My attempt to engage in Cubbie Love was short-lived. Once the Cubs began blowing their two-oh lead in their best of five NLCS versus the Padres, I could feel a smile develop. Once the Cubs totally blew it and missed what was supposed to be their first World Series date since 1945, I could hear laughter emanating from deep within my Cub-hating soul. HAW-HAW!

By 1985, I reverted to resentful form and rooted against the then-division rival Cardinals after they nosed out the Mets. That’s more or less the tack I’ve taken ever since. There’ve been exceptions over the years. I generally liked the early-’70s Pirates; badly wanted the 1981 Expos to succeed in their split-season shot; was caught up in the Dykstra Phillies of 1993; got sucked into the absurdity of the Marlins in their two October appearances; and was genuinely curious to see how far this Nationals thing could run two years ago. I reserve the right to season my Metless postseason to taste, usually with little forethought. I don’t choose a team to root for when the Mets aren’t around — a team chooses me.

I’m not sure one has yet. In the American League, how do you choose between two fresh faces like those of the Royals and the Orioles? They are, in terms of the current era, new and novel. It was exciting to see them vanquish the Angels and Tigers, respectively, and I have nothing against the Angels and Tigers. They were just more familiar was all. We’d seen more of them in recent memory than we had K.C. and Baltimore. Naturally, I wanted to see more of K.C. and Baltimore.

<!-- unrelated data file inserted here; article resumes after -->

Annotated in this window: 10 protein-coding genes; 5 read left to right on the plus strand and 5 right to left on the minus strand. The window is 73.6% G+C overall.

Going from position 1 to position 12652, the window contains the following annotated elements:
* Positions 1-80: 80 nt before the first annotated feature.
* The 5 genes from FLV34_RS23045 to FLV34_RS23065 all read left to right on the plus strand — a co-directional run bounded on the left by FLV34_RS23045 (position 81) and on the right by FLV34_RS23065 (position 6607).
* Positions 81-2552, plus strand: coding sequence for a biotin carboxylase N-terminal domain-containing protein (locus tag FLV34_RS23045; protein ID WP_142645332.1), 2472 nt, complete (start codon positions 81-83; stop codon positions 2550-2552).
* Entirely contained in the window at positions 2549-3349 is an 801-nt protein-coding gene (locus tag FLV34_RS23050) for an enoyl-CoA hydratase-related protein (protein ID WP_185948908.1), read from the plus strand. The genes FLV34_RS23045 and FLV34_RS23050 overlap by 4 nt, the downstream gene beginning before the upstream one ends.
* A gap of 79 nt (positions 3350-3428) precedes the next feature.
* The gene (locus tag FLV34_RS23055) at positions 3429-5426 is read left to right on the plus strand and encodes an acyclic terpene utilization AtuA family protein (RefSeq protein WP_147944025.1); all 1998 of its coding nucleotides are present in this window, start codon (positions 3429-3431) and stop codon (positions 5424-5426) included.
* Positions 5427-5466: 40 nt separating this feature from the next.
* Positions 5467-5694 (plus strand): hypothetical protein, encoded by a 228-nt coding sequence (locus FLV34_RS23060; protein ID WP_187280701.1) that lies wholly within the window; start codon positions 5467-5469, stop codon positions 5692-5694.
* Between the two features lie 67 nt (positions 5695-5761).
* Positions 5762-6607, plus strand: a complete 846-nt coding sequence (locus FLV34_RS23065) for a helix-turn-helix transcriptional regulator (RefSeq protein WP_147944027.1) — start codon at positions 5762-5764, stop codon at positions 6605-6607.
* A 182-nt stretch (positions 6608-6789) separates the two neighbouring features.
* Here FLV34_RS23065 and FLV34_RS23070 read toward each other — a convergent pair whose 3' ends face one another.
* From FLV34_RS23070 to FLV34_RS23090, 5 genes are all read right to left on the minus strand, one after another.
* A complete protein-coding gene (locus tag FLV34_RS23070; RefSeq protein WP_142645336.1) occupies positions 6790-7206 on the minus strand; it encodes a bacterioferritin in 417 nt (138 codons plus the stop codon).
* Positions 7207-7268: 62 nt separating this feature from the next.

On the other hand, who wants to see more of the Cardinals and Giants? Except for Cardinals and Giants fans, I mean? Those of us who are unaligned are entitled to think the TV listings are wrong to post “NEW” alongside the program descriptions for the upcoming NLCS, for surely SFG at STL is a repeat telecast. Plus, the Cardinals and Mets have enough history between them to make St. Louis legitimate anathema. The Giants? The Giants took six of seven from the Mets in 2014. That’s enough to make any Mets fan pause before rushing over to LinkedIn and enthusiastically endorsing San Francisco for its “Postseason Success” skill.

You can have it all ways if you wish — free country — but I’m going to come down on the side of the enemy of my enemy is…well, they’re all our enemies in the National League. Our closer enemies are the ones who play in nearest proximity to us. I don’t love the Giants when we cross paths because I don’t like anybody when we cross paths, but the Giants took out the dad-blasted Washington Nationals in four games. The same dad-blasted Washington Nationals who won approximately 483 of 19 games against the Mets this season, including 6,000 of 6,000 at Citi Field. I appreciate the Giants doing that so much I can’t get on board with the Giant half of the prevailing “not the Giants and Cardinals again” meme. I thank the Giants in 2014 for taking out the Nats as I thanked the Giants in 2010 for removing the Phillies.

What’s that? The Giants have won enough lately? It’s not their fault they’re biennially consistent. We should be plagued by such consistency. Besides, if it isn’t the Giants in the N.L., it’s the Cardinals. We don’t want that. I was going to add, “…do we?” but I doubt that’s necessary.